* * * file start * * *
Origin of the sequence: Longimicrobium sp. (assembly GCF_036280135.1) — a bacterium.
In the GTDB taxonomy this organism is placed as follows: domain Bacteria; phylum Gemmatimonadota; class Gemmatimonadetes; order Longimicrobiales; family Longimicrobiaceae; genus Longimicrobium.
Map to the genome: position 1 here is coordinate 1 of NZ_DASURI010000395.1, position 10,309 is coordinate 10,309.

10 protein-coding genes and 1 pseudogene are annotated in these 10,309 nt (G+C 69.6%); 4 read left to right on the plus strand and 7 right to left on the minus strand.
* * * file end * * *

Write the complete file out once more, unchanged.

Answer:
Origin of the sequence: Longimicrobium sp. (assembly GCF_036280135.1) — a bacterium.
In the GTDB taxonomy this organism is placed as follows: domain Bacteria; phylum Gemmatimonadota; class Gemmatimonadetes; order Longimicrobiales; family Longimicrobiaceae; genus Longimicrobium.
Map to the genome: position 1 here is coordinate 1 of NZ_DASURI010000395.1, position 10,309 is coordinate 10,309.

10 protein-coding genes and 1 pseudogene are annotated in these 10,309 nt (G+C 69.6%); 4 read left to right on the plus strand and 7 right to left on the minus strand.